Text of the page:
I'm trying to obtain the analytical solution of a Fokker-Planck PDE, which the solution is a probability density function, and then use this to find the mean of some quantity in the paper. The paper has a solution which they say can be found via Mehler-Fock transform. Their solution which I am trying to obtain reads

$$P_{\varepsilon}(L,u) = \frac{e^{-\varepsilon^2sL/4}}{2\sqrt{2\pi}(\varepsilon^2sL)^{\frac32}}\int_{u}^{\infty}\frac{xe^{-x^2/(\varepsilon^2sL)}}{\sqrt{\cosh{(x)}-\cosh{(u)}}}dx.$$

I obtain a different solution to this one.

$\textbf{My attempt:}$ The equation in the paper reads \begin{align} \frac{\partial P_\varepsilon}{\partial L} = \varepsilon^2s\frac{\partial}{\partial u}\bigg[(u^2-1)\frac{\partial P_\varepsilon}{\partial u}\bigg], \quad P_\varepsilon(L=0,u) = \delta(u-1). \end{align} This is a $1d$ Fokker-Planck equation, where $P_\varepsilon(L,u)$ is a probability density for some diffusion Markov process. To solve this equation, note that the right hand side is simply a Legendre differential equation. Denote the legendre function of the first kind via \begin{align} \frac{d}{du}(u^2-1)\frac{d}{du}P_{-\frac12+i\mu}(u) = -\bigg(\mu^2+\frac14\bigg)P_{-\frac12+i\mu}(u), \end{align} which has an integral representation \begin{align} P_{-\frac12+i\mu}(u) = \frac{\sqrt{2}}{\pi}\cosh{(\pi\mu)}\int_{0}^{\infty}\frac{\cos{(\mu\tau)}}{\sqrt{\cosh{(\tau)}+u}}d\tau. \end{align} Now use the Mehler-Fock transform. The Mehler-Fock transform of an integrble function $f$ defined on $[1,\infty)$ is the function $\check f$ defined on $[0,\infty)$ where \begin{align} \hat{f}(\mu) = \int_{1}^{\infty}f(u) P_{-\frac12+i\mu}(u)\,du, \end{align} with inverse transform \begin{align} f(u) = \int_{0}^{\infty}\check{f}(\mu)\mu\tanh{(\mu\pi)}P_{-\frac12+i\mu}(u)\,d\mu. \end{align} Applying the Mehler-Fock transform to the PDF $P_\varepsilon(L,u)$ gives \begin{align} \check p(L,\mu) = \int_{1}^{\infty}p(L,u)P_{-\frac12+i\mu}(u)du. \end{align} Taking a partial derivative in $L$ gives \begin{align} \frac{\partial\check p}{\partial L}(L,\mu) = \varepsilon^2s\int_{1}^{\infty}\frac{\partial}{\partial u}\bigg[(u^2-1)\frac{\partial p}{\partial u}(L,u)\bigg]P_{-\frac12+i\mu}(u)du. \end{align} Integrating twice more by parts gives \begin{align} \frac{\partial\check p}{\partial L}(L,\mu) = \varepsilon^2s\int_{1}^{\infty}p(L,u)\frac{\partial}{\partial u}\bigg[(u^2-1)\frac{\partial P_{-\frac12+i\mu}}{\partial u}(u)\bigg]du. \end{align} Using the ODE $(2)$ which satisfies the Legendre function, the Mehler-Fock transform satisfies the ODE \begin{align} \frac{\partial \check p}{\partial L}(L,\mu) = -\varepsilon^2s\bigg(\mu^2+\frac14\bigg)\check p(L,\mu), \quad \check p(L=0,\mu) = 1. \end{align} Then \begin{align} \check p(L,\mu) = \exp{\bigg(-\bigg(\mu^2+\frac14\bigg)L\varepsilon^2s\bigg)}. \end{align} Hence, the solution to $(1)$ is \begin{align}\nonumber P_\varepsilon(L,u) &= \int_{0}^{\infty}\mu\tanh{(\mu\pi)}P_{-\frac12+i\mu}(u)\exp{\bigg(-\bigg(\mu^2+\frac14\bigg)L\varepsilon^2s\bigg)}d\mu \\ &= \int_{0}^{\infty}\mu\tanh{(\mu\pi)}P_{-\frac12+i\mu}(u) = \frac{\sqrt{2}}{\pi}\cosh{(\pi\mu)}\int_{0}^{\infty}\frac{\cos{(\mu\tau)}}{\sqrt{\cosh{(\tau)}+u}} \\ &\times\exp{\bigg(-\bigg(\mu^2+\frac14\bigg)L\varepsilon^2s\bigg)}d\tau d\mu. \end{align}

This paper claims to have a solution

$$P_{\varepsilon}(L,u) = \frac{e^{-\varepsilon^2sL/4}}{2\sqrt{2\pi}(\varepsilon^2sL)^{\frac32}}\int_{u}^{\infty}\frac{xe^{-x^2/(\varepsilon^2sL)}}{\sqrt{\cosh{(x)}-\cosh{(u)}}}dx.$$ Here I have computed my solution vs theirs, for varying parameter $L\in[1,10]$ and fixed $\varepsilon^2s$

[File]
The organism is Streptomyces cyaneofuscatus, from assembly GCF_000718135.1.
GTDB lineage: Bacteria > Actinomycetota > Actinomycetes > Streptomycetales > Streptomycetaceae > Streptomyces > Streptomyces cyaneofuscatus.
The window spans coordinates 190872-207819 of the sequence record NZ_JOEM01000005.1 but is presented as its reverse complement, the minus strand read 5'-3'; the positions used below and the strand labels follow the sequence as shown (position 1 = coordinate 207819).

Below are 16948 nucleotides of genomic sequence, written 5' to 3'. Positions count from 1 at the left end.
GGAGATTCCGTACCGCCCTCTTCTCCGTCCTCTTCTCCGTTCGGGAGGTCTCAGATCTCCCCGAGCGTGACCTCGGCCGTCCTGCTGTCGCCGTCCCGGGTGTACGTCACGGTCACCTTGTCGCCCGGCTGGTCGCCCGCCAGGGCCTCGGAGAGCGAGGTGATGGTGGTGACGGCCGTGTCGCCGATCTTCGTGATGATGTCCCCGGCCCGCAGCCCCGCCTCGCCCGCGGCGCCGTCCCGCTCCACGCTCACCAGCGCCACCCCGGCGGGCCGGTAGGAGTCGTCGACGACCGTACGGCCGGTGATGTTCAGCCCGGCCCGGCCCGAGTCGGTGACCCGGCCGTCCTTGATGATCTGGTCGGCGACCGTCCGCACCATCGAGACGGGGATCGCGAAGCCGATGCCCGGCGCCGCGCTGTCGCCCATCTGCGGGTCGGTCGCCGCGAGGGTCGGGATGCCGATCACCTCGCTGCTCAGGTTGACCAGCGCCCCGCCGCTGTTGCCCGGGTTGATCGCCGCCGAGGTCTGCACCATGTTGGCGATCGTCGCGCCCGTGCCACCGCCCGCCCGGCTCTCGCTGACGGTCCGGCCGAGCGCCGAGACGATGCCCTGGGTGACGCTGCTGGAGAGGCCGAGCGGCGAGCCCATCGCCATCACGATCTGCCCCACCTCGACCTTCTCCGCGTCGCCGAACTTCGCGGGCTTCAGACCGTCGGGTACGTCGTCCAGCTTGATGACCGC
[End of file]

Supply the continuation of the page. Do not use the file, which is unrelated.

enter image description here

Clearly they do not agree.

$\textbf{My second question}$ is how they use this solution to find a mean value via

\begin{align}\mathbb{E(R)} &= \int_{1}^{\infty}\bigg(\frac{u-1}{u+1}\bigg)P_{\varepsilon}(L,u)du \\ &= \frac{e^{(-\varepsilon^2sL/4)}}{2\sqrt{2\pi}(\varepsilon^2Ls)^{\frac32}}\int_{1}^{\infty}\bigg(\frac{u-1}{u+1}\bigg)\int_{u}^{\infty}\frac{xe^{-x^2/(4\varepsilon^2sL)}}{\sqrt{\cosh{(x)}-\cosh{(u)}}}dxdu \end{align}

$\textbf{AND then reduce this expression to read}$

$$\mathbb{E(R)}=1-\frac{4}{\sqrt{\pi}}e^{-\varepsilon^2sL}\int_{0}^{\infty}\frac{x^2e^{-x^2}}{\cosh{(\sqrt{\varepsilon^2sL}x)}}dx,$$ since it's easy to see asymptotically that they behave differently. I'm looking for help in either of these questions. Thanks for the help in advance.

  • $\begingroup$ Any suggestions? I can link the paper if that would help but this is all the information given. $\endgroup$ Feb 24, 2020 at 15:55
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    $\begingroup$ I would be interested to see the link to the paper. $\endgroup$
    – ThomasL
    Feb 24, 2020 at 18:38
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    $\begingroup$ @ThomasL I've added a link. The equation in question starts at (3.9) on page 5. $\endgroup$ Feb 24, 2020 at 18:50
  • $\begingroup$ @ThomasL I've added some numerical plots. The solutions don't agree. Something strange is going on here. It's highly cited so I'm not sure what to make of it. $\endgroup$ Feb 25, 2020 at 12:21
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    $\begingroup$ thanks for your info. I tried a couple of transformations (substitutions), but could not get any closer to the required formula. I noticed that the function is symmetrical to 0 in regards to x, but it does not really help. I highly doubt this is a one step integration. Based on your feedback, I give up at that point, thanks. $\endgroup$
    – ThomasL
    Feb 25, 2020 at 12:38


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